PhD Scientific Days 2024

Budapest, 9-10 July 2024

Poster Session B - Pharmaceutical Sciences and Health Technologies 1.

The Effect of Different Gravity Levels on Pharmacokinetics and Pharmacodynamics of Drugs: A Systematic Review and Meta-analysis


Amir Makolli1,2, Zsuzsanna Benyó1,2, Marie Anne Engh1, Ádám Zolcsák1, Péter Hegyi1, Renáta Papp2, Péter Ferdinandy2
1: Centre for Translational Medicine, Semmelweis University
2: Department of Pharmacology and Pharmacotherapy, Semmelweis University

Text of the abstract

Background: The use of medicines in space travel is steadily increasing. Longer journeys carry a higher risk of diseases during the journey, necessitating a larger onboard medication supply. Microgravity would induce such physiological changes which could have an effect on pharmacokinetics (PK) and dynamics (PD). Significantly altered drug PK and/or PD can result in reduced effectiveness or intoxication, posing a threat to the lives of the crew.

Aim: To comprehensively understand the precise effect of varying gravity levels on PK and PD and, therefore, suggest necessary interventions accordingly.

Methods: The protocol was registered on PROSPERO in advance ( CRD42023473487). A systematic search was performed in five databases (PubMed, EMBASE, CENTRAL, Scopus, and Web of Science) on the 18th of November, 2021. Mean Differences (MD) and Standardized Mean Differences (SMD) with 95%CI were calculated with a random-effects model. Heterogeneity was assessed by Higgins and Thompson's I2 statistics. The ROBINS-I Tool was used for the risk of bias assessment.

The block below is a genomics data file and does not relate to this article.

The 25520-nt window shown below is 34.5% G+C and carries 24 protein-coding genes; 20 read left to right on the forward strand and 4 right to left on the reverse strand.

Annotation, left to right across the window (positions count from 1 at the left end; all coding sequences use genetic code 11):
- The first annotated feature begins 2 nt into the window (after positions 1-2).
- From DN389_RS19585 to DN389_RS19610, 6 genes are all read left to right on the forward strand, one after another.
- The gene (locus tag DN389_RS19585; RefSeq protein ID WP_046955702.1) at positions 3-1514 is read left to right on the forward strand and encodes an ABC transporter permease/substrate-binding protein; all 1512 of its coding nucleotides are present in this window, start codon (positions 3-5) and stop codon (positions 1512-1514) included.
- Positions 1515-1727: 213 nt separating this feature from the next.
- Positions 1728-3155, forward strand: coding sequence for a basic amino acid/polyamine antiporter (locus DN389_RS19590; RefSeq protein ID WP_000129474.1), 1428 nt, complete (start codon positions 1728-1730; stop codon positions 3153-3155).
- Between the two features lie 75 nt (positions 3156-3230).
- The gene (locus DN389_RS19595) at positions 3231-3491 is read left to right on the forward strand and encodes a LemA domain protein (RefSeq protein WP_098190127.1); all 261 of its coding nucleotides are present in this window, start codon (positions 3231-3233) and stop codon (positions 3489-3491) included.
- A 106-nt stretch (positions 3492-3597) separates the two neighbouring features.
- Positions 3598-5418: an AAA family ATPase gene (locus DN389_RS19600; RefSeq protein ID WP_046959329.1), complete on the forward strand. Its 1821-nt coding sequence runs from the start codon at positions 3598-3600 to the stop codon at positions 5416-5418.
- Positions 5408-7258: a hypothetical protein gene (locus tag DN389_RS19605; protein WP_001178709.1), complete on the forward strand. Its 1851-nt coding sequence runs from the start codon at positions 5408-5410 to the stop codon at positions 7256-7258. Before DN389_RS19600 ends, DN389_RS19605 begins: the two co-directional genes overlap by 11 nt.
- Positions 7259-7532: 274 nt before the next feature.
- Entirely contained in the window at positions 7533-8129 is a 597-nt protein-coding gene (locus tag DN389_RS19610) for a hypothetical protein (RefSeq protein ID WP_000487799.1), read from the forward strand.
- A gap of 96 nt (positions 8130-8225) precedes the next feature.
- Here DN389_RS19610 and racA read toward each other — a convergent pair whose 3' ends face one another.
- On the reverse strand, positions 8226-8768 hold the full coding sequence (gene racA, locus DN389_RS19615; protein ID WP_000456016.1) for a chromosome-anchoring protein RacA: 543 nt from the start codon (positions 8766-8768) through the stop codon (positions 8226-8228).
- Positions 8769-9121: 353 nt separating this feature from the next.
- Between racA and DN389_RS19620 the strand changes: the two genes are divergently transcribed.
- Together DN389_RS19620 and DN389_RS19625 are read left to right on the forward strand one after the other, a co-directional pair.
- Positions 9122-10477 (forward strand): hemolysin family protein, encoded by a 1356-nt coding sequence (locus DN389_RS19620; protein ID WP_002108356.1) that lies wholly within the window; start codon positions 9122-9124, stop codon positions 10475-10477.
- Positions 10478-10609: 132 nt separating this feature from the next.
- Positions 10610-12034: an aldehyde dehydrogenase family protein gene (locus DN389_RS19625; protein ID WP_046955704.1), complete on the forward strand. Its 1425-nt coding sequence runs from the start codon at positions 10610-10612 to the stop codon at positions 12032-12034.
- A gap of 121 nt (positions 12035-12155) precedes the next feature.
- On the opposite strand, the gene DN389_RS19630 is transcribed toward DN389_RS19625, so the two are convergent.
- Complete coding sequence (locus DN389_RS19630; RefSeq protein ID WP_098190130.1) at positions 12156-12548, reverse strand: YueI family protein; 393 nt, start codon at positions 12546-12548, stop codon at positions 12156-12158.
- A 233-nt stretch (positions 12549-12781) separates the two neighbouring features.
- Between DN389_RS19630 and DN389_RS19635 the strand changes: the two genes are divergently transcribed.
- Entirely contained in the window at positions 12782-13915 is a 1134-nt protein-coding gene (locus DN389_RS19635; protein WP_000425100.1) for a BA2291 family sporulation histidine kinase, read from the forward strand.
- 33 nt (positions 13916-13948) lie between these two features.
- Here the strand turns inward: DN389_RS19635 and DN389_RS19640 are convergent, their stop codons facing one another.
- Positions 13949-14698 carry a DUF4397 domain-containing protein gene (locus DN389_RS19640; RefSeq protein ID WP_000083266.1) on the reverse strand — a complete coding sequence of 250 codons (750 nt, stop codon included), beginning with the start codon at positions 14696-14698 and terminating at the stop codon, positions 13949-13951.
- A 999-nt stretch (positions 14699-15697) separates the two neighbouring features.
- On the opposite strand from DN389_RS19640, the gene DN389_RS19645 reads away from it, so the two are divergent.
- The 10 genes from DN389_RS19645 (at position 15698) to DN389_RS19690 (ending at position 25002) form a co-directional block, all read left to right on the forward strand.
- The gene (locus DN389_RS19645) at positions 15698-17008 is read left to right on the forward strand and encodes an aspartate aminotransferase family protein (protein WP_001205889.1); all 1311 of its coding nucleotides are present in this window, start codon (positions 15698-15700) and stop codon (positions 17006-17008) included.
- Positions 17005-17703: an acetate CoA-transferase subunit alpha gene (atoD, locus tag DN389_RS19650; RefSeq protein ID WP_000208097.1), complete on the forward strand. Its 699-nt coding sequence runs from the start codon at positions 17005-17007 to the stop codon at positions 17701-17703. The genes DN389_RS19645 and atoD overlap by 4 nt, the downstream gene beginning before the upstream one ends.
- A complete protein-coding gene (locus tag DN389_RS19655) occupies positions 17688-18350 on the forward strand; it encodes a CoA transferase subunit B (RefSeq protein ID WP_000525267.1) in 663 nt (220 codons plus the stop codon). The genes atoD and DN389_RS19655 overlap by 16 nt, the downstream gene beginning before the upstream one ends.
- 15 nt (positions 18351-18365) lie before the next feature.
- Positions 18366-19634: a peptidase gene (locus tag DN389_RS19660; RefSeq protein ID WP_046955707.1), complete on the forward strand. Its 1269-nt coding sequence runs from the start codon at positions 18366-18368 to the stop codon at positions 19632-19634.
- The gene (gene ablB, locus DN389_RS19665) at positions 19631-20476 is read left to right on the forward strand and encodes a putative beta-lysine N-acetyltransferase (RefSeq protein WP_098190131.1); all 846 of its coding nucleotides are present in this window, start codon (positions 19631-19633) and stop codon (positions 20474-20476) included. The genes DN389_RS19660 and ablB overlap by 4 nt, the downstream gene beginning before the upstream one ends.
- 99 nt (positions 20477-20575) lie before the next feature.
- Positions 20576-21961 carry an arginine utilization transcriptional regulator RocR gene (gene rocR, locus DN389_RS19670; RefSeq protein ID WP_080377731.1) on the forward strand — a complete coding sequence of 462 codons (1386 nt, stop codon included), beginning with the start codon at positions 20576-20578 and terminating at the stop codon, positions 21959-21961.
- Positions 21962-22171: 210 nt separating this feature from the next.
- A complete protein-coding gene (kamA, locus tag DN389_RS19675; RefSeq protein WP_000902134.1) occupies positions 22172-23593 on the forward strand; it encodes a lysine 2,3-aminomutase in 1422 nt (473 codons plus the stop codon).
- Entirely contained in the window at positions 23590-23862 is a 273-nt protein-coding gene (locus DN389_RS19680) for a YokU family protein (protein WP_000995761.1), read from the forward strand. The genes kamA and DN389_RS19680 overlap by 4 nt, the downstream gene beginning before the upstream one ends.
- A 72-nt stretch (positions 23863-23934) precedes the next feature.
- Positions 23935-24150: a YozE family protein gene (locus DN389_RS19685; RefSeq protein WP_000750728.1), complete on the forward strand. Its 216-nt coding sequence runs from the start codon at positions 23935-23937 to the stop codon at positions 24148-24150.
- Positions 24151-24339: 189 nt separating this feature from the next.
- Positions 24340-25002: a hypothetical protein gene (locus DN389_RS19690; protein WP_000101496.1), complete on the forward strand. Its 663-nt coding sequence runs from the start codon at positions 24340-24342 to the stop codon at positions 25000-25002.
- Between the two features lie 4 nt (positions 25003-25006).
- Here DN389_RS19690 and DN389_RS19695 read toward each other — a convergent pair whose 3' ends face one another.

Results: We identified 9855 records, of which 27 studies were eligible for data extraction. The Cmax of Acetaminophen was increased when exposed to a microgravity environment for a short-term duration of 1.41µg/ml (95%CI: -0.68;3.49), the Tmax was decreased for 0.43h (95%CI: -1.04;0.17), and the t1/2 was decreased for 0.61h (95%CI: -1.58;0.35). When exposed to long-term duration in spaceflight studies, the Cmax was decreased for 2.03µg/ml (95%CI: -9.45;5.38) and the Tmax was increased for 0.44h (95%CI: -1.31;2.18). The change in pharmacokinetic parameters in several other drugs showed different behavior for all of them. All of the results were statistically insignificant, and the heterogeneity was high.

Conclusion: The microgravity environment appears to influence the drug absorption of Acetaminophen, while all evaluated drugs seem to behave differently. Additionally, inconsistencies between results from microgravity models and actual space travel suggest that current microgravity models may not accurately mimic space travel conditions for pharmacokinetics.